By Athanasios Geromichalos, Lucas Herrenbrueck and Kevin Salyer
A consistent empirical feature of bond yields is that term premia are, on average, positive. That is, investors in long term bonds receive higher returns than investors in similar (i.e. same default risk) shorter maturity bonds over the same holding period. The majority of theoretical explanations for this observation have viewed the term premia through the lens of the consumption based capital asset pricing model. In contrast, we harken to an older empirical literature which attributes the term premium to the idea that short maturity bonds are inherently more liquid. The goal of this paper is to provide a theoretical justification of this concept. To that end, we employ a model in the tradition of modern monetary theory extended to include assets of different maturities. Short term assets always mature in time to take advantage of random consumption opportunities. Long term assets do not, but agents may liquidate them in a secondary asset market, characterized by search and bargaining frictions a la Duffie, Garleanu, and Pedersen (2005). In equilibrium, long term assets have higher rates of return to compensate agents for their relative lack of liquidity. Consistent with empirical findings, our model predicts a steeper yield curve for assets that trade in less liquid secondary markets.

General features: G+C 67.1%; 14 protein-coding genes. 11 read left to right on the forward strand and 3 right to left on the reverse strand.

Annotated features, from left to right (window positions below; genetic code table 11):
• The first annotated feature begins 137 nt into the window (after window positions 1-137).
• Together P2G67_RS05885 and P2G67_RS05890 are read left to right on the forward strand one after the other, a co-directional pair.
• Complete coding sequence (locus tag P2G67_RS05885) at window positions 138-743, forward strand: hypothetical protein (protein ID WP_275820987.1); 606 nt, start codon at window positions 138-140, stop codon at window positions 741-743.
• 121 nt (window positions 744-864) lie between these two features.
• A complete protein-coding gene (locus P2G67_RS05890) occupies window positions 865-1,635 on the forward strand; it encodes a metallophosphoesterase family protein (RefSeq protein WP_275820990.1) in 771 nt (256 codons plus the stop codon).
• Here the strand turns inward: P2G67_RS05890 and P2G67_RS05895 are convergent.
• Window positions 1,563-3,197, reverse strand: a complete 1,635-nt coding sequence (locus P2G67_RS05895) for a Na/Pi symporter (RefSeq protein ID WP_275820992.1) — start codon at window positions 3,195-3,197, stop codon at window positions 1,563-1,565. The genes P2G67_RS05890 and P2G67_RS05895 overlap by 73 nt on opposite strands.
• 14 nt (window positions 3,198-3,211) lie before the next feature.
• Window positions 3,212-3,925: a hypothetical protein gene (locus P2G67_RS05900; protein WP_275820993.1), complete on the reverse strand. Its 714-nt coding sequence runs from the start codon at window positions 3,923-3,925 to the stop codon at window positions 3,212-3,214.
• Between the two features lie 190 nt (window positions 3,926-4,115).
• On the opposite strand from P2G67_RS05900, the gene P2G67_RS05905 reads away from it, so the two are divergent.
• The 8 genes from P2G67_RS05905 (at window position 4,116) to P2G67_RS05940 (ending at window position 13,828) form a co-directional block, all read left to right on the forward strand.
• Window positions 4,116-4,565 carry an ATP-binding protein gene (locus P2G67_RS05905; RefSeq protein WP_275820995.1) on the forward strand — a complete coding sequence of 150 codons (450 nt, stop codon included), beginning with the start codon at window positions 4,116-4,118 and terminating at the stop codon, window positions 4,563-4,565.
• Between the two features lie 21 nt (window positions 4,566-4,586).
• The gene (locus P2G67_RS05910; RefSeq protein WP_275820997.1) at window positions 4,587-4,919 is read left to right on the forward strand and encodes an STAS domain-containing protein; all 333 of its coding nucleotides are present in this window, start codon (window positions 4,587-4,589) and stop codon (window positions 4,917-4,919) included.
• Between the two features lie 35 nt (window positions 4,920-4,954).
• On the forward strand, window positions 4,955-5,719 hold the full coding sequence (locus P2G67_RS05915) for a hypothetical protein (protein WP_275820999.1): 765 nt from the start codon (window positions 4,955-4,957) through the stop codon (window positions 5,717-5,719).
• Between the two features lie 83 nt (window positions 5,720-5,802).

Interesting concept I was not aware of: longer bond maturities are less liquid, even on secondary markets, and thus require higher returns to hold. While this paper demonstrates the theoretical possibility, it is a natural consequence that one should study whether the model can deliver the right quantitative conclusions.